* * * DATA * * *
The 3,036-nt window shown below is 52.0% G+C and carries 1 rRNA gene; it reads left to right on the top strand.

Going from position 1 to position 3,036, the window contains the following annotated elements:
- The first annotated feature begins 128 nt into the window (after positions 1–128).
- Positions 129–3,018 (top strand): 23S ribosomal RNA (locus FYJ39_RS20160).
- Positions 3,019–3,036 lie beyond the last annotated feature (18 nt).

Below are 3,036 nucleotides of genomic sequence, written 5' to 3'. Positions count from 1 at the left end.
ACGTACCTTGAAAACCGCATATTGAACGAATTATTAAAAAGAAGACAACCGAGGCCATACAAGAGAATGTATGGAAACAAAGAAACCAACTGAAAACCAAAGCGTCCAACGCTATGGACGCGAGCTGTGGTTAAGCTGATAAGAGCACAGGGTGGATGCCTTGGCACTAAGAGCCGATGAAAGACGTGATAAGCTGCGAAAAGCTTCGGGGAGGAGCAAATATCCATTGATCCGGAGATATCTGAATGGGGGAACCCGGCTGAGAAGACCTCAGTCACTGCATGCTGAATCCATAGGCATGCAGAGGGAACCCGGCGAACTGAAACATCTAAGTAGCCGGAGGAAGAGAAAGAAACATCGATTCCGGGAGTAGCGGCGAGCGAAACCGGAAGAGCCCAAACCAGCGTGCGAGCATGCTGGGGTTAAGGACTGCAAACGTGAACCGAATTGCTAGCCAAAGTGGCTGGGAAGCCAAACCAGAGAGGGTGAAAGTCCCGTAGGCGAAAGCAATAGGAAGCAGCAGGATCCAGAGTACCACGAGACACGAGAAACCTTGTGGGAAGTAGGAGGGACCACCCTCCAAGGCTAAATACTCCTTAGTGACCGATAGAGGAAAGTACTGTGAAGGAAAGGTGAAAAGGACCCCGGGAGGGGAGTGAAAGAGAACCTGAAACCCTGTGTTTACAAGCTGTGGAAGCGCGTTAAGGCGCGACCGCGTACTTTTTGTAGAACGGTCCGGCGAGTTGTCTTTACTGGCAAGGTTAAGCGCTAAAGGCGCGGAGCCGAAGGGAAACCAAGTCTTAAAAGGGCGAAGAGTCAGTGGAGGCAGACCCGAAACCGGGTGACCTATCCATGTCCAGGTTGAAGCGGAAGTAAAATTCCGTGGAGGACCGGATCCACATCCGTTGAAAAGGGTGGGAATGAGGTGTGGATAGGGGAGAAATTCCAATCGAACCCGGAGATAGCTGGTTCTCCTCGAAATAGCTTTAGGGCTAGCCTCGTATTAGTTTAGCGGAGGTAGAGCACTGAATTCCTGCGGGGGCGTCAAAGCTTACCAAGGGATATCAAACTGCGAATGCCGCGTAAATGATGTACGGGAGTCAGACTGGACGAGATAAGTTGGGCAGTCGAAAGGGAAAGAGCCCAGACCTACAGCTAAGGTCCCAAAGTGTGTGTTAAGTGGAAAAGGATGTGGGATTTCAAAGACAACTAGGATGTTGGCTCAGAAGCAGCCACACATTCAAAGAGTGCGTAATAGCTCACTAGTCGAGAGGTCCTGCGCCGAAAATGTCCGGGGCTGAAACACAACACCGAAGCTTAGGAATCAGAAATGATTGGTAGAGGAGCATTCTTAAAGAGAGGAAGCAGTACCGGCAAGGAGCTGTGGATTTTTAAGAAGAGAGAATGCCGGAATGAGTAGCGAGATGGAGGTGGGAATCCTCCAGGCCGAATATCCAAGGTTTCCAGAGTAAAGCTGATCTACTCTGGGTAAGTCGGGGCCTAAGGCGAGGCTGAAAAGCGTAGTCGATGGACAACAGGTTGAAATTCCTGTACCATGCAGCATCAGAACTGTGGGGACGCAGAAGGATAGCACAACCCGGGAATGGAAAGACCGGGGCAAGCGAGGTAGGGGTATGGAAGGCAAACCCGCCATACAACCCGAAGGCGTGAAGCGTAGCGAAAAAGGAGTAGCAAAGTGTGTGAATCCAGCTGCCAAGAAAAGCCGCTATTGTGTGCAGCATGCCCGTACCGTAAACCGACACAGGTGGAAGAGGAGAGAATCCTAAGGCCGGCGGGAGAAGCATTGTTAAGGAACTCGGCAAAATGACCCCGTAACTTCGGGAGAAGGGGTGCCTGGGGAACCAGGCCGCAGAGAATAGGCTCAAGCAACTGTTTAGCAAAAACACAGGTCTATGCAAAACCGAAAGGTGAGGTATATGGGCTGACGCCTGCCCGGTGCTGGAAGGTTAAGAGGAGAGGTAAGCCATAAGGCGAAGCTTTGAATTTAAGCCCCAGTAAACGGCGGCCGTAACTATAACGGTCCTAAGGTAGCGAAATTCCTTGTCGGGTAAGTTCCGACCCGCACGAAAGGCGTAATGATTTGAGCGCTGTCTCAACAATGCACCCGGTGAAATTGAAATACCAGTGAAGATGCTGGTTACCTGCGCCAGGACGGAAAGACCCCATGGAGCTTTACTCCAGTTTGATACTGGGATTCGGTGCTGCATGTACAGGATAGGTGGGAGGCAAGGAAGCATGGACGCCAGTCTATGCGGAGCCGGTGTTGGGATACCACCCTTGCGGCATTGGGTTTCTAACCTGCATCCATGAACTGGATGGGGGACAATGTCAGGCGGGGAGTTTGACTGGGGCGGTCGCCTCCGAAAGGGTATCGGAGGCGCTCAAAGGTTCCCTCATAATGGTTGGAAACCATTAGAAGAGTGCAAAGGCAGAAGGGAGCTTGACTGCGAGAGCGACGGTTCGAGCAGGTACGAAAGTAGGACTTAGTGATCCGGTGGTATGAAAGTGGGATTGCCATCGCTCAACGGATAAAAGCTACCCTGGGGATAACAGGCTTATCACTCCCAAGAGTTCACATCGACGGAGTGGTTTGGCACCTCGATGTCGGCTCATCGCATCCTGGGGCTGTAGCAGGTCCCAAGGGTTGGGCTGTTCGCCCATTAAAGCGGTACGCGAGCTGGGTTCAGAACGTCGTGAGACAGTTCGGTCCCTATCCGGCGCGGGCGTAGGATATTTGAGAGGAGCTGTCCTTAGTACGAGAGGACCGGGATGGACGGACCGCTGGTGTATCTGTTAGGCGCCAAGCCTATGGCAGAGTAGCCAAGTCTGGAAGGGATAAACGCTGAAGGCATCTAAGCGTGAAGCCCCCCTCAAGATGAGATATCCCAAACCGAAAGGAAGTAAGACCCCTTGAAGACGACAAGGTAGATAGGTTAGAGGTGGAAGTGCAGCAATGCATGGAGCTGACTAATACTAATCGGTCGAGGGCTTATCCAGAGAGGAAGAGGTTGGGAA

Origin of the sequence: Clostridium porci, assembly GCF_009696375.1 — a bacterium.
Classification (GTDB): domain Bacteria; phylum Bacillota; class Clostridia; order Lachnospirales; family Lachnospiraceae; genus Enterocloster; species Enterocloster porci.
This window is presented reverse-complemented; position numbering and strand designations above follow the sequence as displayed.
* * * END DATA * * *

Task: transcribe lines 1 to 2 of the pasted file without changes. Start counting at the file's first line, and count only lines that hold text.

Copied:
The 3,036-nt window shown below is 52.0% G+C and carries 1 rRNA gene; it reads left to right on the top strand.

Going from position 1 to position 3,036, the window contains the following annotated elements: